The Barbados Labour Party (BLP) is suggesting that the Freundel Stuart administration is being somewhat disingenuous by repeatedly blaming the global economic crisis of 2008 for Barbados’ economic problems.
BLP candidate for St Michael South Central Marsha Caddle, a former Caribbean Development Bank (CDB) economist, said the global financial crisis was long over and countries around the Caribbean and the world had recovered, while the Democratic Labour Party keeps using it as an excuse.
Speaking at a BLP public meeting in Clapham, St Michael over the weekend, Caddle said far from the global financial crisis, “the only thing wrong with Barbados is the Democratic Labour Party”.
She made reference to other Caribbean countries such as Antigua and Barbuda, Grenada, St Kitts and Nevis and St Lucia, which she said had recovered and were registering economic growth, while Barbados continued to stagger.
The CDB, in its economic forecast for 2018, predicted that Antigua and Barbuda would register growth of 5.3 per cent, Grenada’s economy would grow between 3.5 and 4.5 per cent, St Kitts and Nevis would be up 3.2 per cent and St Lucia would grow by 3.1 per cent.
On the other hand, it predicted growth of one per cent for Barbados, twice the 0.5 per cent which the International Monetary Fund predicted, after a stagnant 0.9 per cent in 2017.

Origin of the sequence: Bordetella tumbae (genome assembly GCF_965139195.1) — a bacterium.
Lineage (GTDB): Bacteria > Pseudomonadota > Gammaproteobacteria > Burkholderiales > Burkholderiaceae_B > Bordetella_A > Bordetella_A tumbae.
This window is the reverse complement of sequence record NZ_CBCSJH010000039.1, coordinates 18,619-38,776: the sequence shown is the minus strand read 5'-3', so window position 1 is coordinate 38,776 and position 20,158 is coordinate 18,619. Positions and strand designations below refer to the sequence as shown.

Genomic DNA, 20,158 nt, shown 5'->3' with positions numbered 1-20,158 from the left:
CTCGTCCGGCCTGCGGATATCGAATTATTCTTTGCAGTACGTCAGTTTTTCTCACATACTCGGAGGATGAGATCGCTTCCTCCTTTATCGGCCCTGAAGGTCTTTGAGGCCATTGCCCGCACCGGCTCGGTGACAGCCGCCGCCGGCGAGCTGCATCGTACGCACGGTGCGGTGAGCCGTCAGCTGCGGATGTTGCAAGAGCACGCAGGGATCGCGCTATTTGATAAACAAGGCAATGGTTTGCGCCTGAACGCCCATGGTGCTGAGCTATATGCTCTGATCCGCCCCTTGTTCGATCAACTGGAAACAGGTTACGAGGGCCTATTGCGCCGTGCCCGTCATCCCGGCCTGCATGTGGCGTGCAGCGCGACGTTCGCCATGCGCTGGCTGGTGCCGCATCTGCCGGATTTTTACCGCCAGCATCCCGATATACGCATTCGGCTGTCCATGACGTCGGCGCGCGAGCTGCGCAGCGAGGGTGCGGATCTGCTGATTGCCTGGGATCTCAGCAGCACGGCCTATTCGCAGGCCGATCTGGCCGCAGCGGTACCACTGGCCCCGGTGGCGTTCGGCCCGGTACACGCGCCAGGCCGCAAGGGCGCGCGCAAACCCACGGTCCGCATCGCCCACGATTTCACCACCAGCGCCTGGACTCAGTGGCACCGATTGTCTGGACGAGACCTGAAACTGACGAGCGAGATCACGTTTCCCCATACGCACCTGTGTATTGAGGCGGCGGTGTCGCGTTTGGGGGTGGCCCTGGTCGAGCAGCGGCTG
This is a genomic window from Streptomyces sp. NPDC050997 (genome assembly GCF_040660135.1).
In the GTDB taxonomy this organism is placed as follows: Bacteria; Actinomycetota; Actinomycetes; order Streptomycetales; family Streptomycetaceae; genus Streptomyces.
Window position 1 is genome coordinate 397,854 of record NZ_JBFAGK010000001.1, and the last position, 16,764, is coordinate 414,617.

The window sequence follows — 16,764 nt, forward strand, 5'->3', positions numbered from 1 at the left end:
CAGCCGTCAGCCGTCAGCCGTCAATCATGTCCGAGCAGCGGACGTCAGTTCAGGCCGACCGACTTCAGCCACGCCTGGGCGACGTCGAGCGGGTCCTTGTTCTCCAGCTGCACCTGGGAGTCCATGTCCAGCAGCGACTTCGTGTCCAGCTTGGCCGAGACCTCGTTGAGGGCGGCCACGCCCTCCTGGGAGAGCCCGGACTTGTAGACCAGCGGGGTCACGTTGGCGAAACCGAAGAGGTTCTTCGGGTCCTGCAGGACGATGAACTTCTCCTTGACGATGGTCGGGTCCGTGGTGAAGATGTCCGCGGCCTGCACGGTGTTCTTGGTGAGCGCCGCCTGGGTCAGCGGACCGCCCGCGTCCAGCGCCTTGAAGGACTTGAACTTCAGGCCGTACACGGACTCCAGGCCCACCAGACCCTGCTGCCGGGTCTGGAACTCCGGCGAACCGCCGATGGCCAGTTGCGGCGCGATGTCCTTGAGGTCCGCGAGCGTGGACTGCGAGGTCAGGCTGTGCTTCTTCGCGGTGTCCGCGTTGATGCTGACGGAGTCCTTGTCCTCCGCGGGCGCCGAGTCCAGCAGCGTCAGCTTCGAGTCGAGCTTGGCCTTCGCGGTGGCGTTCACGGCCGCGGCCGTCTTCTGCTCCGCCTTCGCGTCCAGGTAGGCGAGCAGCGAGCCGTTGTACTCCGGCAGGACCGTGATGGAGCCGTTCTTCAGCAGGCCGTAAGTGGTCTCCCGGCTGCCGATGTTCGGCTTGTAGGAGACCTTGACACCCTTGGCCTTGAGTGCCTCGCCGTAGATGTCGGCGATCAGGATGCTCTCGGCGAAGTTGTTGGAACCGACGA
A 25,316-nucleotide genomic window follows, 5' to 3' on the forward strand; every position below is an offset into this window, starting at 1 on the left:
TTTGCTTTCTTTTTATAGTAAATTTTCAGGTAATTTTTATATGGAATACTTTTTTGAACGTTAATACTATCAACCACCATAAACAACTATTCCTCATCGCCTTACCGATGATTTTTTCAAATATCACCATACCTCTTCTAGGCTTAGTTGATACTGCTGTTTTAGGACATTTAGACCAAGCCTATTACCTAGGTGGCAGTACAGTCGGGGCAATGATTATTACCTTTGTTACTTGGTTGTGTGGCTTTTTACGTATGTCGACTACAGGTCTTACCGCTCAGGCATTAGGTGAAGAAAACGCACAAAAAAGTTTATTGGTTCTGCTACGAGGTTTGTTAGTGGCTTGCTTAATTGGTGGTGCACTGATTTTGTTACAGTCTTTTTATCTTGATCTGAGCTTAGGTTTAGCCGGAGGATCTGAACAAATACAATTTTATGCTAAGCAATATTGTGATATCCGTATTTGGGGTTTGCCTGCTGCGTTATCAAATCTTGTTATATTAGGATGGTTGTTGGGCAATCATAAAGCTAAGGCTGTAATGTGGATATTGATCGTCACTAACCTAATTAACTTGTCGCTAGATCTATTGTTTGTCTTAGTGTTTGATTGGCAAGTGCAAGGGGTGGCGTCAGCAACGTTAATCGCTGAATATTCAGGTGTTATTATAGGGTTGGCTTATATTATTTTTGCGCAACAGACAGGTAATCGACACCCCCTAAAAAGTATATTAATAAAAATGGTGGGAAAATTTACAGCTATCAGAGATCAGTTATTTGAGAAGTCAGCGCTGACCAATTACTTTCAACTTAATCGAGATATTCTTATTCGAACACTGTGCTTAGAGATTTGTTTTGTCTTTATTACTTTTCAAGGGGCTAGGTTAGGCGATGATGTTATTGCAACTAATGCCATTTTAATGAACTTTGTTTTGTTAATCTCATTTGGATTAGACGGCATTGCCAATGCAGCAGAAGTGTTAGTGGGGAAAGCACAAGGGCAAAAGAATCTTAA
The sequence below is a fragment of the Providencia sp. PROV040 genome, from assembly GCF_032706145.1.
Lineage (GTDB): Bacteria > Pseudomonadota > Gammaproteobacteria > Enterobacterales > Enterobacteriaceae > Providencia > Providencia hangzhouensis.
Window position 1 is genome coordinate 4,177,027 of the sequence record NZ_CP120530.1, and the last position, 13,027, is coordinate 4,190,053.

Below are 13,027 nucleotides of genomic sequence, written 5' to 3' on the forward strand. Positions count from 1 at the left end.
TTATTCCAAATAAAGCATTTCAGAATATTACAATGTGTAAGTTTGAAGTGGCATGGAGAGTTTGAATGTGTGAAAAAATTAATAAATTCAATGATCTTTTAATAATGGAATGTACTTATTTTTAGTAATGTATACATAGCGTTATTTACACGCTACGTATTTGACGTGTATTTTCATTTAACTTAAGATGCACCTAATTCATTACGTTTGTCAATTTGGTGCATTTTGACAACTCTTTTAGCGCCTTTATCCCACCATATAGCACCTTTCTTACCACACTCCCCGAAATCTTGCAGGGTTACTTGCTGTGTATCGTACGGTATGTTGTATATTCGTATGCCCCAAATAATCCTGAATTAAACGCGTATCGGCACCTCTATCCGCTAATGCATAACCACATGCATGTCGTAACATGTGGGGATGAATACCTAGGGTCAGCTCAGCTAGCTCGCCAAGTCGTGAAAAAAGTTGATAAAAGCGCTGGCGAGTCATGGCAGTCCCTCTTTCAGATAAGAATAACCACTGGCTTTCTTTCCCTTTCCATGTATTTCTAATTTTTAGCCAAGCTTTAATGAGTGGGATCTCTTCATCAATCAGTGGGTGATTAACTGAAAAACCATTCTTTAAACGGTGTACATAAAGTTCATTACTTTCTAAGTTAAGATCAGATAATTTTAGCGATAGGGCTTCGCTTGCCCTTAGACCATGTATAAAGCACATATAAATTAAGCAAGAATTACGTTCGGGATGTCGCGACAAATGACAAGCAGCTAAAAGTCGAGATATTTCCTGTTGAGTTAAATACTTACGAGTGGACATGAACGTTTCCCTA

Caddle said, coupled with foreign exchange reserves which fell to 6.6 weeks of import cover as of the end of 2017, the economic situation here was proof that the DLP had no ideas.
“The Democratic Labour Party’s only economic policy over the last ten years has been about taxing Bajans. The revenue that the Government gets, about 95 per cent of it is tax from you, ranging between 90 per cent to 95 per cent over the last decade, the highest I have ever seen,” she stated, while taking a dig at Minister of Finance Chris Sinckler, whom she accused of “learning on the job for ten years” and making a mess of it.
“Chris Sinckler has been learning on the job for ten years and has not gotten it yet. You cannot experiment on the people of Barbados and talk about how you will learn it on the job. That is an insult to us.”
Caddle added that most of the taxes introduced by the DLP, including the much-criticized National Social Responsibility Levy (NSRL) – which she called ”a nonsense tax” – made no sense, and repeated an earlier BLP pledged to repeal the NSRL legislation should the BLP win the upcoming election, due by early June.